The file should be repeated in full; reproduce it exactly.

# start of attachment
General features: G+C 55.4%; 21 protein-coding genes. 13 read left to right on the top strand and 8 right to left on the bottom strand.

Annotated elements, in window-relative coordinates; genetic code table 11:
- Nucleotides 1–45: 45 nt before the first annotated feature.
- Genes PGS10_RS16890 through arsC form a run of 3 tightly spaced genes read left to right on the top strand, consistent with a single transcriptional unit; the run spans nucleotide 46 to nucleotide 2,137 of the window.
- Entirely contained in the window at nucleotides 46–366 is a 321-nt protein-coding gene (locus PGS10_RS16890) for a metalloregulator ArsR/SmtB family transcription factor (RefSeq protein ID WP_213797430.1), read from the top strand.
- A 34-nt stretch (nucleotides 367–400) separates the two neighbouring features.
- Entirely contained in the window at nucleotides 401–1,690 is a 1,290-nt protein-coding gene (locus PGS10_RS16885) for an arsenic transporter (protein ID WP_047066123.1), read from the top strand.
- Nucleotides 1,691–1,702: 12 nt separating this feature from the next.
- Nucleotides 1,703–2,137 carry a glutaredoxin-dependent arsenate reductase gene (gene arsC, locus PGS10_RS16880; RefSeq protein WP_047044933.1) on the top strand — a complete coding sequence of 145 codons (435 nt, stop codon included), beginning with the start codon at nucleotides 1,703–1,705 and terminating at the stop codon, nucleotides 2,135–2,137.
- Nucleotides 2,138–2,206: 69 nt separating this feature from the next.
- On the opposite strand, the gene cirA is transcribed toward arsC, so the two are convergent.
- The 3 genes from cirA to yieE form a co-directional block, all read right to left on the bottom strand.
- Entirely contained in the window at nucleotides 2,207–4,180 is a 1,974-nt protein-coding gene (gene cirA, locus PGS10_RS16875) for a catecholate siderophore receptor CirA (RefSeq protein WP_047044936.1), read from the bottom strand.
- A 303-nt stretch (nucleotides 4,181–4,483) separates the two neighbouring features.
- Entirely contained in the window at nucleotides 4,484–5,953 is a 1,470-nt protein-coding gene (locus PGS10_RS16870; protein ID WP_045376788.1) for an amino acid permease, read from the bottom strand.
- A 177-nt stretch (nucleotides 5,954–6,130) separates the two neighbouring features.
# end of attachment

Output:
General features: G+C 55.4%; 21 protein-coding genes. 13 read left to right on the top strand and 8 right to left on the bottom strand.

Annotated elements, in window-relative coordinates; genetic code table 11:
- Nucleotides 1–45: 45 nt before the first annotated feature.
- Genes PGS10_RS16890 through arsC form a run of 3 tightly spaced genes read left to right on the top strand, consistent with a single transcriptional unit; the run spans nucleotide 46 to nucleotide 2,137 of the window.
- Entirely contained in the window at nucleotides 46–366 is a 321-nt protein-coding gene (locus PGS10_RS16890) for a metalloregulator ArsR/SmtB family transcription factor (RefSeq protein ID WP_213797430.1), read from the top strand.
- A 34-nt stretch (nucleotides 367–400) separates the two neighbouring features.
- Entirely contained in the window at nucleotides 401–1,690 is a 1,290-nt protein-coding gene (locus PGS10_RS16885) for an arsenic transporter (protein ID WP_047066123.1), read from the top strand.
- Nucleotides 1,691–1,702: 12 nt separating this feature from the next.
- Nucleotides 1,703–2,137 carry a glutaredoxin-dependent arsenate reductase gene (gene arsC, locus PGS10_RS16880; RefSeq protein WP_047044933.1) on the top strand — a complete coding sequence of 145 codons (435 nt, stop codon included), beginning with the start codon at nucleotides 1,703–1,705 and terminating at the stop codon, nucleotides 2,135–2,137.
- Nucleotides 2,138–2,206: 69 nt separating this feature from the next.
- On the opposite strand, the gene cirA is transcribed toward arsC, so the two are convergent.
- The 3 genes from cirA to yieE form a co-directional block, all read right to left on the bottom strand.
- Entirely contained in the window at nucleotides 2,207–4,180 is a 1,974-nt protein-coding gene (gene cirA, locus PGS10_RS16875) for a catecholate siderophore receptor CirA (RefSeq protein WP_047044936.1), read from the bottom strand.
- A 303-nt stretch (nucleotides 4,181–4,483) separates the two neighbouring features.
- Entirely contained in the window at nucleotides 4,484–5,953 is a 1,470-nt protein-coding gene (locus PGS10_RS16870; protein ID WP_045376788.1) for an amino acid permease, read from the bottom strand.
- A 177-nt stretch (nucleotides 5,954–6,130) separates the two neighbouring features.